With less than 18 months until the next Olympics and Paralympics in Paris, MatchKit is moving forward with its “Adopt an Athlete” campaign to facilitate more connections between individuals and sponsors.
Bryan Habana’s role
As a World Cup winner and a player who represented South Africa for 12 years, Habana understands the relationship between support, preparation and performance better than most.
The former Springbok wing told DM168 that the idea for this platform was born after the Boks won the 2019 World Cup.
The team thrashed England in the final, but Habana wondered what came next for the individual players.
“I did a bit of research, and I realised that none of them had their own website or domain name,” Habana said. “They all had individual social media channels, but nothing to tie it all together and maximise their exposure and earning potential.
“I have my own website, and I know it can be costly to run, and that not every player or athlete may be able to fund that. We launched MatchKit in 2020, which made it easier for athletes to showcase their personal stats … and stories with the aim of attracting sponsors and financial opportunities.”
MatchKit helped the SA men’s hockey team ahead of the 2020 Olympics. Habana points out that most athletes in SA are in a similar financial position.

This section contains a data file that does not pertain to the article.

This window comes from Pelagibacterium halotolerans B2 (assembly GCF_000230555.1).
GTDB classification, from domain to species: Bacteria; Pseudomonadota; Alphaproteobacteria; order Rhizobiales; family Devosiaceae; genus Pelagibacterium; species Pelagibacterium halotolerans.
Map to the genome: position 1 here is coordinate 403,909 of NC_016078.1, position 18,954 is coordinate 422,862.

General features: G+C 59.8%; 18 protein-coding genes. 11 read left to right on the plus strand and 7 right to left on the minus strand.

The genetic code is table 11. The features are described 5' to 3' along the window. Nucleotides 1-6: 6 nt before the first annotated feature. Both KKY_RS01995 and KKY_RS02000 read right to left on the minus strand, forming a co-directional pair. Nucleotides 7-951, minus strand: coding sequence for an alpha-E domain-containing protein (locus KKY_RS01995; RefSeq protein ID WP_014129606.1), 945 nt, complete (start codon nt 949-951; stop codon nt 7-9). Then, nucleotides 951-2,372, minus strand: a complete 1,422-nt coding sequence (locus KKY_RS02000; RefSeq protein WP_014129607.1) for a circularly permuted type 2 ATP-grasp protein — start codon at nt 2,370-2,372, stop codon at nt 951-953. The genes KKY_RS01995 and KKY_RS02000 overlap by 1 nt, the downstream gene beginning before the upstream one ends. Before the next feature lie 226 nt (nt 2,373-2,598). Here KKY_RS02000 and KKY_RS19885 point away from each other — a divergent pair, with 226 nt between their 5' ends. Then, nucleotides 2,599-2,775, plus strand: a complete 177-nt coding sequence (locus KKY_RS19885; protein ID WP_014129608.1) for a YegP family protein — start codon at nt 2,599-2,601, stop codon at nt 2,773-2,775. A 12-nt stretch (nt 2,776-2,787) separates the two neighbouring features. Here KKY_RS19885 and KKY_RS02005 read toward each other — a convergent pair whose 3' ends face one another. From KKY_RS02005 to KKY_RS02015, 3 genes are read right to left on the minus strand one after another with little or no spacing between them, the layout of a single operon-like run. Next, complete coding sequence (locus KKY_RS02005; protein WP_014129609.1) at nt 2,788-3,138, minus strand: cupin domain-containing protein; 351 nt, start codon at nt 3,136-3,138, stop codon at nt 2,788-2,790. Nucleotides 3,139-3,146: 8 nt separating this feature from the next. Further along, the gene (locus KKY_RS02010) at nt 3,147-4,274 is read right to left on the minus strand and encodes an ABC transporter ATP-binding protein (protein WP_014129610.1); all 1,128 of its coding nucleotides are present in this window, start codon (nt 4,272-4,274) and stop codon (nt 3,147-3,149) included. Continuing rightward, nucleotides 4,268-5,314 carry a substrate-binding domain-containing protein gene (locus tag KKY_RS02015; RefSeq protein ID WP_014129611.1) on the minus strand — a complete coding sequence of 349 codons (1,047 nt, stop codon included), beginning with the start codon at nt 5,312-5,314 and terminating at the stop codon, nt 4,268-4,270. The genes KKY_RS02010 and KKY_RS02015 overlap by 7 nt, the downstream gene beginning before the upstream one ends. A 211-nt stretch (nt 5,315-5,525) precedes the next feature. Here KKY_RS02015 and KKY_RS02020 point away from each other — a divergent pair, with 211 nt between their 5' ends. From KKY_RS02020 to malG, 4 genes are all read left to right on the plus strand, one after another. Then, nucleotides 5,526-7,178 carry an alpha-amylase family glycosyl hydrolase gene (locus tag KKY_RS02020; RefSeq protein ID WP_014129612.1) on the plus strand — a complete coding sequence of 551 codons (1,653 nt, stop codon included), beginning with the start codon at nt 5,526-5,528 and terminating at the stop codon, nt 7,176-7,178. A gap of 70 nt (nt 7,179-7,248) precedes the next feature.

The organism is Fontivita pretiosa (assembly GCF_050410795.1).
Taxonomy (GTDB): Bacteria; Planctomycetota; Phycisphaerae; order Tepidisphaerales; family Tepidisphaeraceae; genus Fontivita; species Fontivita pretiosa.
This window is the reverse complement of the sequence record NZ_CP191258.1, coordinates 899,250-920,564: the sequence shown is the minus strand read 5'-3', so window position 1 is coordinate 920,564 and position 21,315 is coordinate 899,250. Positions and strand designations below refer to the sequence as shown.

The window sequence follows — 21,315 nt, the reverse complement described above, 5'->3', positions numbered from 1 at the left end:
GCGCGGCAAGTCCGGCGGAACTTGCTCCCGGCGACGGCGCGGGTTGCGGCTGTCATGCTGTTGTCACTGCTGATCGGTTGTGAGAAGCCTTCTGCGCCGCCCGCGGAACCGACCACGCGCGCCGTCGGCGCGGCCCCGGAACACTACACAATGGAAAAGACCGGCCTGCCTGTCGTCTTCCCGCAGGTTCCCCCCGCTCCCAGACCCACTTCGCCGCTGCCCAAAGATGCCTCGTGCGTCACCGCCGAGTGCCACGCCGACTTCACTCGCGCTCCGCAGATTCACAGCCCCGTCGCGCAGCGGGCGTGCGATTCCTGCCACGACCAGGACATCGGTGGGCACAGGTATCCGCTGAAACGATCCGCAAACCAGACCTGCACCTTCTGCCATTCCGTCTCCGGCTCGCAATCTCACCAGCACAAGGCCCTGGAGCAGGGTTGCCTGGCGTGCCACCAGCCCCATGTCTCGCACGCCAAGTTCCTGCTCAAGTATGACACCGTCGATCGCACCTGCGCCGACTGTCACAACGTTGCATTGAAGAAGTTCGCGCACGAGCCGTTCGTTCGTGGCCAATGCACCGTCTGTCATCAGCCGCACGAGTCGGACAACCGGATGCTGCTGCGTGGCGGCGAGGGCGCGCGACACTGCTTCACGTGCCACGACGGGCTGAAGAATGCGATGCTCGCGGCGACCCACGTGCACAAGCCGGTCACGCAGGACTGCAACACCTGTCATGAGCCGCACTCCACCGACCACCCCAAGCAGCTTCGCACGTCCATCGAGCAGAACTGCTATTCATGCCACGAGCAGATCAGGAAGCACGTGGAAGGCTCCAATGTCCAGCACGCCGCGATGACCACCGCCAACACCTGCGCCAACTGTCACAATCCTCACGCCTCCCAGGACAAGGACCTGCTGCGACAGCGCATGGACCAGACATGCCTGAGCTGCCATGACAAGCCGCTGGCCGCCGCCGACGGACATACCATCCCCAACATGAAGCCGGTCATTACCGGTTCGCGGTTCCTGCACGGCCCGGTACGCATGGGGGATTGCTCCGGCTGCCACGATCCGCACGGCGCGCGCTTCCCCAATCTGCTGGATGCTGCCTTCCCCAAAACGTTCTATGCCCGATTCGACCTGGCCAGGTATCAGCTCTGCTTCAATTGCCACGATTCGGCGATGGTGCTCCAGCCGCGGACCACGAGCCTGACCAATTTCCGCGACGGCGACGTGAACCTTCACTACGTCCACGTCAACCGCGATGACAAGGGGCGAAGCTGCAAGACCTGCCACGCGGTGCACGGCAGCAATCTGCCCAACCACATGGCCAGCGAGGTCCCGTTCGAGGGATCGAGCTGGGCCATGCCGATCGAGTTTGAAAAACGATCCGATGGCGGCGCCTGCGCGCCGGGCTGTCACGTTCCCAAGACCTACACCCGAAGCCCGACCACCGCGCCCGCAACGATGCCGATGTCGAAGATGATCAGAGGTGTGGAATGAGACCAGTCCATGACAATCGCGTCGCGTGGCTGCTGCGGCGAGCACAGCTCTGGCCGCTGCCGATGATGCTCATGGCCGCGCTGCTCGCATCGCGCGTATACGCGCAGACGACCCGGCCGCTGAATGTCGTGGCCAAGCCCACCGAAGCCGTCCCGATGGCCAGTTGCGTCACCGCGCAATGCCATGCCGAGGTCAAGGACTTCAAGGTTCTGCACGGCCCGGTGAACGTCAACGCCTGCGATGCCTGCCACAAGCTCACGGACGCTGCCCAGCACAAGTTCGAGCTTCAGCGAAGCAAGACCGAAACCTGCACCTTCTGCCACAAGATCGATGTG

“We saw a great response with the men’s hockey side, and with the crowdfunding for Tatjana Schoenmaker and Bianca Buitendag after the Games. It’s been an encouraging start, but we believe the best is yet to come.
“It’s a journey and we want corporate South Africa as well as the public to be part of it. We want to share the stories of the ‘lesser known’ athletes and encourage everyone to be part of the journey that will hopefully end with a medal.
“There is a lot of engagement between our staff and the athletes,” Habana added. “It’s not about just providing a platform and hoping for the best. It can be hard for younger athletes in particular to understand how … small things can make a big difference in terms of creating a personal brand as well as a financial opportunity. We want to make a lasting connection between the athletes and these opportunities.”
Team South Africa returned from Tokyo with just three medals. There’s hope for an improvement at the 2024 Games, but it will take a greater investment over a longer period for South Africa to develop its various codes and become a sporting superpower.
“Instead of the Blitzboks or a few others receiving all the attention, we want the hockey players, the wrestlers, the skateboarders and so on to share their stories and receive recognition and opportunities,” Habana said.
“Maybe we can reach a point in 18 months where 50% of the group bound for Paris have signed up to MatchKit, have benefited from the financial opportunities and have therefore improved their chances of winning a medal,” he added.
“In the long term, we want them to be in a situation where they can prepare [in the four years] between big events and tournaments – not just in that period before an Olympics. I know … that the better your preparation, the better your chances of success.” DM168
This story first appeared in our weekly Daily Maverick 168 newspaper, which is available countrywide for R25.